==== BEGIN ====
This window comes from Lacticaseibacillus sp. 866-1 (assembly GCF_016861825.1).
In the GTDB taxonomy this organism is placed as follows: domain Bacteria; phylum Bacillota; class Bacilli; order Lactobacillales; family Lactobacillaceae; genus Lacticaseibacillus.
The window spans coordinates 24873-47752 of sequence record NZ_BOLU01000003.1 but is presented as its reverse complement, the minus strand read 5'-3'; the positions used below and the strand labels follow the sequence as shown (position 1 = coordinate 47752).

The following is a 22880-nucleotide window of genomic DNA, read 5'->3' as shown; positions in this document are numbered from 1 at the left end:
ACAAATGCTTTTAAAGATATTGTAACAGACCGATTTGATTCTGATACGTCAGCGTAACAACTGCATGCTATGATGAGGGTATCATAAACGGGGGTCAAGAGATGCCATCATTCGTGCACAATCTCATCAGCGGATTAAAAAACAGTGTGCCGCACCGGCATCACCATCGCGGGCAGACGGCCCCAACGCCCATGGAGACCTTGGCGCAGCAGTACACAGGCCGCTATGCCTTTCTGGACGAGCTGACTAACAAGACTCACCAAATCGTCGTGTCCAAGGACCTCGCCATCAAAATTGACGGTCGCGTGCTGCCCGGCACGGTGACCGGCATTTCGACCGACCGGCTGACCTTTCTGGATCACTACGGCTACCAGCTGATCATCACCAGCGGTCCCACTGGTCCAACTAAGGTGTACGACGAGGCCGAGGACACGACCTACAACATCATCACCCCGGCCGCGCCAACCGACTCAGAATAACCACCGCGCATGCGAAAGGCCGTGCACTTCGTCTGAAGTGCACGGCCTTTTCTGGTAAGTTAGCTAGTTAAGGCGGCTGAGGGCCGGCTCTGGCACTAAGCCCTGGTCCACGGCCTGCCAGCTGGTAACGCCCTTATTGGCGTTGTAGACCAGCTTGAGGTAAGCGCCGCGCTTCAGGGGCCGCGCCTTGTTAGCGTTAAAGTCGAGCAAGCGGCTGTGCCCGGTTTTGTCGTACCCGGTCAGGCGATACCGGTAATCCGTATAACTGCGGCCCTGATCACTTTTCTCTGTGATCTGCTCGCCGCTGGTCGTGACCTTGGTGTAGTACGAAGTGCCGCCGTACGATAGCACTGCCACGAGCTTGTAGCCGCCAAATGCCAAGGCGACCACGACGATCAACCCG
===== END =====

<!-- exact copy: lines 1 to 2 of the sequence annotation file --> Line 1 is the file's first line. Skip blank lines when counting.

This window comes from Lacticaseibacillus sp. 866-1 (assembly GCF_016861825.1).
In the GTDB taxonomy this organism is placed as follows: domain Bacteria; phylum Bacillota; class Bacilli; order Lactobacillales; family Lactobacillaceae; genus Lacticaseibacillus.